Many of you may have heard about Wings of Rescue, which is a 501(c)3 group of volunteer pilots who perform life-saving airlifts, transporting high-risk shelter pets from one region to another.
To date, Wings of Rescue has saved 19,882 pets!
Starting tomorrow, Friday, July 8th, Wings of Rescue will be flying over 400 cats and dogs to new locations to save their lives.
Known as “Independence Flights,” Wings of Rescue is transporting the cats and dogs over two consecutive days, continuing the Independence Day celebrations for these lucky canines and felines.
As many know, July 4th is a busy time for shelters, with many pets scared of the fireworks celebrations, prompting them to flee and run from home, only to be brought to a shelter. So, the Independence Flights couldn’t come at a better time for these already overcrowded shelters.
This particular transport event touches close to home for me on both sides, literally. The cats and dogs are being pulled from animal shelters in Southern California, where I currently reside. And where are they going? Approximately 250 of the lucky pets are going to the Pacific Northwest, where I grew up and lived for 18 years. More specifically, they are going to shelters in the Seattle area, while another 150 are going to New Jersey to find their forever homes.
Ric Browde, who wears many hats for Wings of Rescue (including volunteer, Board Member and logistics coordinator!), had this to say about their rescue operation:
“In Southern California we have a profound problem, due to the good weather and pets being irresponsibly left outside by their owners, combined with a lack of enforced spay/neuter laws, we have a lot of backyard accidental breeding. This backyard breeding produces more pets than there are available homes in our market. The traditional way of solving this problem is for the open intake municipal shelters to euthanize the excess population.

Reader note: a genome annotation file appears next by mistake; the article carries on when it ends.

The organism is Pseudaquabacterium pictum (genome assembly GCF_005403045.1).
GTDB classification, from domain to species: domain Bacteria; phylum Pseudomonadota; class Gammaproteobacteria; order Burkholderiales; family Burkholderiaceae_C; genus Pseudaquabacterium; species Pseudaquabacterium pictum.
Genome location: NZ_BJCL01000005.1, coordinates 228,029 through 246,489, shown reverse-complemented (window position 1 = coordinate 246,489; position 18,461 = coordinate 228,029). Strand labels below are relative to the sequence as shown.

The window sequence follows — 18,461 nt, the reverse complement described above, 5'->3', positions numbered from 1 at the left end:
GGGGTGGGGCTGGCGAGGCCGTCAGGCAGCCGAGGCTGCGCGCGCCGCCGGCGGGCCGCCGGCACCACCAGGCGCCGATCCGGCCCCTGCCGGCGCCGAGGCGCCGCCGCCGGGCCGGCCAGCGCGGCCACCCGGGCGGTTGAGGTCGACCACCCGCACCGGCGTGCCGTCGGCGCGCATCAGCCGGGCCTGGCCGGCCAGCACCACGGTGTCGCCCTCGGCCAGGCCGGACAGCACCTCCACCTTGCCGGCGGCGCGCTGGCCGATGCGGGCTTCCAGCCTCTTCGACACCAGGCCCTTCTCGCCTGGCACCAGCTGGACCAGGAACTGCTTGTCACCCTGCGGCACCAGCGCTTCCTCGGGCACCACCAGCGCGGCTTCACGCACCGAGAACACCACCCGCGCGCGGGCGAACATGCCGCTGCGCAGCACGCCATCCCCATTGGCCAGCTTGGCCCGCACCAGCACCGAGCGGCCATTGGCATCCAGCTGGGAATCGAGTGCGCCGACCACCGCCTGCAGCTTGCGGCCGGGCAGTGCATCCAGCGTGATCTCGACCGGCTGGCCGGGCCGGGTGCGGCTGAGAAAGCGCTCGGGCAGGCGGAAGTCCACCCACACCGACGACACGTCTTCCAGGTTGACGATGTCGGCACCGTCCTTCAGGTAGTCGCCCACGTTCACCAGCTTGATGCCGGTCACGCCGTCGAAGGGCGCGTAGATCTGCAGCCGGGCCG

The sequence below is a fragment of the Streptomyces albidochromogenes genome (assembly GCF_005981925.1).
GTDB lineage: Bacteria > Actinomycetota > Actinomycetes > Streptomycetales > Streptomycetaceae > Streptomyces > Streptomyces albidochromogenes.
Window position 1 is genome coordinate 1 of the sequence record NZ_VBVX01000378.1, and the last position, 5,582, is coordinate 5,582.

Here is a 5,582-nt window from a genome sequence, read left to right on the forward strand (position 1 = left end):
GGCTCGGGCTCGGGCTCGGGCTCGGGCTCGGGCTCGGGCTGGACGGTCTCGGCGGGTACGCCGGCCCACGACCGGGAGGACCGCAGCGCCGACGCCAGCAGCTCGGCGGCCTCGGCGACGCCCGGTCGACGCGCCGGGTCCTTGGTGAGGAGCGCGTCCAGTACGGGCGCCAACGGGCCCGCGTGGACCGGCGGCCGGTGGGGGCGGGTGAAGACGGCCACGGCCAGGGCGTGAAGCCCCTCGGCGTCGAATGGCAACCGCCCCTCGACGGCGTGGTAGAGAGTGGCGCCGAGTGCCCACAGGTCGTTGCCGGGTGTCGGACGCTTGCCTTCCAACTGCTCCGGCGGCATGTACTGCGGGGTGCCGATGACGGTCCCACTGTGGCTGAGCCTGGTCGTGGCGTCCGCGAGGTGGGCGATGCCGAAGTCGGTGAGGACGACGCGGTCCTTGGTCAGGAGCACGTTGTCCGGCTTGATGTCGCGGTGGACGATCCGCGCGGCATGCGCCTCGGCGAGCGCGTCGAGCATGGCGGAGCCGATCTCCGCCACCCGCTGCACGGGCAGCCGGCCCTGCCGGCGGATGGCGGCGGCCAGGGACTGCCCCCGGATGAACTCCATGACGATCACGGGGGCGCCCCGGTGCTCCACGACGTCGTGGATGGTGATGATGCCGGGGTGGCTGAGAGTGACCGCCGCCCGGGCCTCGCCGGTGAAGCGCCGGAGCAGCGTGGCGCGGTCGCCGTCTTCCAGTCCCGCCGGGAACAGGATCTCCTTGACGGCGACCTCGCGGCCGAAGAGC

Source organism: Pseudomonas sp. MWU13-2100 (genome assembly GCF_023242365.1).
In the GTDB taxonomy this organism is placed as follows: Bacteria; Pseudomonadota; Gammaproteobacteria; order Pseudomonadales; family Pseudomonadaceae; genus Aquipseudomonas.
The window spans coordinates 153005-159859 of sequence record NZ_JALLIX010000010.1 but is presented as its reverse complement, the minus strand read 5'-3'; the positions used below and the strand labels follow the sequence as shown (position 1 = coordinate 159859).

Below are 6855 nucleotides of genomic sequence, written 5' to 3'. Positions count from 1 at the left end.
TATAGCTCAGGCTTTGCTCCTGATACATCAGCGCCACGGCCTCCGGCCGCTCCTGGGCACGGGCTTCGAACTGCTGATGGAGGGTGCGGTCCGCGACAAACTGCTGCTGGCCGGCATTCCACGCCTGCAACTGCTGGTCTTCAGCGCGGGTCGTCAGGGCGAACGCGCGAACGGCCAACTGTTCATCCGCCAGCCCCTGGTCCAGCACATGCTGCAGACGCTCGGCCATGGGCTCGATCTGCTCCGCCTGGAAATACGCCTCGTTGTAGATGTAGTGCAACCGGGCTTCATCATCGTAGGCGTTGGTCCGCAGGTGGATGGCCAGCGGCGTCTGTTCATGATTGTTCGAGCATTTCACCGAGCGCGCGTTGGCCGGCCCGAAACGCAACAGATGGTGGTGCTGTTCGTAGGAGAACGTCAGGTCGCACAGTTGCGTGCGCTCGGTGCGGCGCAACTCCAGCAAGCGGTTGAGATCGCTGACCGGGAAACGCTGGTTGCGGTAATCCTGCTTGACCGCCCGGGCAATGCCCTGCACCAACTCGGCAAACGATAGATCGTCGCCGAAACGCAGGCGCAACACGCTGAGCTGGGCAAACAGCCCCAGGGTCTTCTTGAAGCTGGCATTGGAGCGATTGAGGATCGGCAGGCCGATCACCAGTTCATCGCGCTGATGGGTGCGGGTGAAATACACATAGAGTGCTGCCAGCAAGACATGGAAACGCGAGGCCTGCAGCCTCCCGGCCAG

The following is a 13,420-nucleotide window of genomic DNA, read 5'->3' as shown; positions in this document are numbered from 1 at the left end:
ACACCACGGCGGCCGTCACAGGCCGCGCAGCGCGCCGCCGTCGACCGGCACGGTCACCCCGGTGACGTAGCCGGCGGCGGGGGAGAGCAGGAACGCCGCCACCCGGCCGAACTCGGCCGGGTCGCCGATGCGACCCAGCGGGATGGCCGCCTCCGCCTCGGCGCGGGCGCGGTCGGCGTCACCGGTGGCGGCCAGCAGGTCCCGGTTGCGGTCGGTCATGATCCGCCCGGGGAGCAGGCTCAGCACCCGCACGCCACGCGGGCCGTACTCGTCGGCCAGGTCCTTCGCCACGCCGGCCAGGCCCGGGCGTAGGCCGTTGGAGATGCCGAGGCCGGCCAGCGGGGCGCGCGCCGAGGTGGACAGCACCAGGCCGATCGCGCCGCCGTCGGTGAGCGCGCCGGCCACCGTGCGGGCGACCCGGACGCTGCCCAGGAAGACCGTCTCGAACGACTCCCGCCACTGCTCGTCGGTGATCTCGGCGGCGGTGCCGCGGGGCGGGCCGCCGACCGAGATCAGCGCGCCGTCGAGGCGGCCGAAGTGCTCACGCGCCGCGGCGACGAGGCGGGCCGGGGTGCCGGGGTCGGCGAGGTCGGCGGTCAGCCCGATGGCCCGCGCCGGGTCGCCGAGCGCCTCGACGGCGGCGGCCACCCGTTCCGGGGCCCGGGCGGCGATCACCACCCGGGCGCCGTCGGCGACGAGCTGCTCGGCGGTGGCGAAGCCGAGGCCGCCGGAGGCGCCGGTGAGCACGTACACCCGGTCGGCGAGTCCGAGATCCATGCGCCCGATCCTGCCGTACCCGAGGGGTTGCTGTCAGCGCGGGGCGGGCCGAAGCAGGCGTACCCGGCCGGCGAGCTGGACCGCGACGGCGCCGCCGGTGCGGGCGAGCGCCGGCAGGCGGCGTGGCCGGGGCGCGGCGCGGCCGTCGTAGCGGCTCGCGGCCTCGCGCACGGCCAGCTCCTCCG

We at Wings of Rescue have recognized that the same conditions do not exist throughout the United States and Canada, and therefore have put together a program to transport these homeless pets, who would otherwise be killed in shelters at the taxpayers’ expense, to no-kill shelters primarily in the Pacific Northwest where there are people waiting to adopt these awesome companions.
Wings of Rescue accomplishes this by working with the receiving shelters to make sure that we are not displacing any local pets to make room for these California imports, and the average length of stay in a receiving shelter for a Wings of Rescue transported pet is 3 1/2 days.”
Wings of Rescue has partnered with Kriser’s Natural Pet and St. Hubert’s Animal Welfare Center as well as with local shelters and rescues in the Seattle area to safely airlift these at-risk shelter cats and dogs to their new loving homes in the Pacific Northwest and on the East Coast.
Wings of Rescue relies solely on donations to pay for the cost of their rescue flights, which can cost thousands of dollars each. If you would like to support them in their mission, you can donate at their website.
Isn’t Wings of Rescue amazing? Have you ever been involved with shelter transport?